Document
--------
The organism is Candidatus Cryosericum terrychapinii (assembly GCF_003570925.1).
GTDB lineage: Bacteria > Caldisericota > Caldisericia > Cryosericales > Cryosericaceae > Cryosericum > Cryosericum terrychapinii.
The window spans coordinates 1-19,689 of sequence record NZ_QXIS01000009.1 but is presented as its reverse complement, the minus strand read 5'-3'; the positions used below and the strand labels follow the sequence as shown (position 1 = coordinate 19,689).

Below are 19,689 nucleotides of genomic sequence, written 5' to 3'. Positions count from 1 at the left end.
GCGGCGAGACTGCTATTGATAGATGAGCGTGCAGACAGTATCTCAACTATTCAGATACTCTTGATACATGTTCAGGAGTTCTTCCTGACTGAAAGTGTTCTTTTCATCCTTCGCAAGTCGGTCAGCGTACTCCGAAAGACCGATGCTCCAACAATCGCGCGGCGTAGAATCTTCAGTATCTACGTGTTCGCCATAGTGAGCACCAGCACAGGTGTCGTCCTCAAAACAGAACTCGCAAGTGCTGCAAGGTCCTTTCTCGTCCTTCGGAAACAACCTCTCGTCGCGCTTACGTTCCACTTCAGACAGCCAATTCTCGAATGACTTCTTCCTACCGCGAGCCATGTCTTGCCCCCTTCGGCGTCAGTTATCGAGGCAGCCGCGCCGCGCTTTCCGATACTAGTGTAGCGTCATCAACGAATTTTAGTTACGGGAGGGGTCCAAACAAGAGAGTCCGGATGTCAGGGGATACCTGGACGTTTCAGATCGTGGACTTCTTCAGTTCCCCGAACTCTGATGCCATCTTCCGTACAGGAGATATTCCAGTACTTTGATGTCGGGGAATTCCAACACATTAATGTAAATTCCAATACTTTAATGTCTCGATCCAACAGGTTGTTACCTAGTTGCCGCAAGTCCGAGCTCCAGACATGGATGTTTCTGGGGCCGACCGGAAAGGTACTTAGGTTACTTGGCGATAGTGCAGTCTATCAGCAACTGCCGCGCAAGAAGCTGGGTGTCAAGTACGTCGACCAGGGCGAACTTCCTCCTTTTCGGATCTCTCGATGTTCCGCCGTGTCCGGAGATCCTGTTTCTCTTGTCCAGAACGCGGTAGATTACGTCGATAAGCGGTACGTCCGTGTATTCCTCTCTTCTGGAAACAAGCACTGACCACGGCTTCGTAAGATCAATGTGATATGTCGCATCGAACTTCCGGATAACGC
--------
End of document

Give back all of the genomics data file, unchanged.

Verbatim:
The organism is Candidatus Cryosericum terrychapinii (assembly GCF_003570925.1).
GTDB lineage: Bacteria > Caldisericota > Caldisericia > Cryosericales > Cryosericaceae > Cryosericum > Cryosericum terrychapinii.
The window spans coordinates 1-19,689 of sequence record NZ_QXIS01000009.1 but is presented as its reverse complement, the minus strand read 5'-3'; the positions used below and the strand labels follow the sequence as shown (position 1 = coordinate 19,689).

Below are 19,689 nucleotides of genomic sequence, written 5' to 3'. Positions count from 1 at the left end.
GCGGCGAGACTGCTATTGATAGATGAGCGTGCAGACAGTATCTCAACTATTCAGATACTCTTGATACATGTTCAGGAGTTCTTCCTGACTGAAAGTGTTCTTTTCATCCTTCGCAAGTCGGTCAGCGTACTCCGAAAGACCGATGCTCCAACAATCGCGCGGCGTAGAATCTTCAGTATCTACGTGTTCGCCATAGTGAGCACCAGCACAGGTGTCGTCCTCAAAACAGAACTCGCAAGTGCTGCAAGGTCCTTTCTCGTCCTTCGGAAACAACCTCTCGTCGCGCTTACGTTCCACTTCAGACAGCCAATTCTCGAATGACTTCTTCCTACCGCGAGCCATGTCTTGCCCCCTTCGGCGTCAGTTATCGAGGCAGCCGCGCCGCGCTTTCCGATACTAGTGTAGCGTCATCAACGAATTTTAGTTACGGGAGGGGTCCAAACAAGAGAGTCCGGATGTCAGGGGATACCTGGACGTTTCAGATCGTGGACTTCTTCAGTTCCCCGAACTCTGATGCCATCTTCCGTACAGGAGATATTCCAGTACTTTGATGTCGGGGAATTCCAACACATTAATGTAAATTCCAATACTTTAATGTCTCGATCCAACAGGTTGTTACCTAGTTGCCGCAAGTCCGAGCTCCAGACATGGATGTTTCTGGGGCCGACCGGAAAGGTACTTAGGTTACTTGGCGATAGTGCAGTCTATCAGCAACTGCCGCGCAAGAAGCTGGGTGTCAAGTACGTCGACCAGGGCGAACTTCCTCCTTTTCGGATCTCTCGATGTTCCGCCGTGTCCGGAGATCCTGTTTCTCTTGTCCAGAACGCGGTAGATTACGTCGATAAGCGGTACGTCCGTGTATTCCTCTCTTCTGGAAACAAGCACTGACCACGGCTTCGTAAGATCAATGTGATATGTCGCATCGAACTTCCGGATAACGC